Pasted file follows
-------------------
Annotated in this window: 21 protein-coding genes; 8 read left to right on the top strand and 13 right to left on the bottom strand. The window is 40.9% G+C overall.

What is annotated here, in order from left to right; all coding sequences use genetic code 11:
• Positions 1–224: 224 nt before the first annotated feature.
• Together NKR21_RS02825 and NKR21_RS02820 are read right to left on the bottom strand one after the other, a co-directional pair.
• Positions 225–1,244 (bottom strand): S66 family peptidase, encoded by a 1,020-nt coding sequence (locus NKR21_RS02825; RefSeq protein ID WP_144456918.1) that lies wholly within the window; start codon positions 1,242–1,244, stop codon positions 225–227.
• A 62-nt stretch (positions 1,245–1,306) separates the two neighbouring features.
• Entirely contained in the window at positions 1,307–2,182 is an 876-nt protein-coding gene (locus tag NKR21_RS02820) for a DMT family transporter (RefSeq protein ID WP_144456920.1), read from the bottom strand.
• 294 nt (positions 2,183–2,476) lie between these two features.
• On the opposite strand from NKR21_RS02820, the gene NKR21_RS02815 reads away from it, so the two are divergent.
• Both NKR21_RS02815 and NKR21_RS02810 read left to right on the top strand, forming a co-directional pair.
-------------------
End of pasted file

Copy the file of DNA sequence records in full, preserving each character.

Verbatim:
Annotated in this window: 21 protein-coding genes; 8 read left to right on the top strand and 13 right to left on the bottom strand. The window is 40.9% G+C overall.

What is annotated here, in order from left to right; all coding sequences use genetic code 11:
• Positions 1–224: 224 nt before the first annotated feature.
• Together NKR21_RS02825 and NKR21_RS02820 are read right to left on the bottom strand one after the other, a co-directional pair.
• Positions 225–1,244 (bottom strand): S66 family peptidase, encoded by a 1,020-nt coding sequence (locus NKR21_RS02825; RefSeq protein ID WP_144456918.1) that lies wholly within the window; start codon positions 1,242–1,244, stop codon positions 225–227.
• A 62-nt stretch (positions 1,245–1,306) separates the two neighbouring features.
• Entirely contained in the window at positions 1,307–2,182 is an 876-nt protein-coding gene (locus tag NKR21_RS02820) for a DMT family transporter (RefSeq protein ID WP_144456920.1), read from the bottom strand.
• 294 nt (positions 2,183–2,476) lie between these two features.
• On the opposite strand from NKR21_RS02820, the gene NKR21_RS02815 reads away from it, so the two are divergent.
• Both NKR21_RS02815 and NKR21_RS02810 read left to right on the top strand, forming a co-directional pair.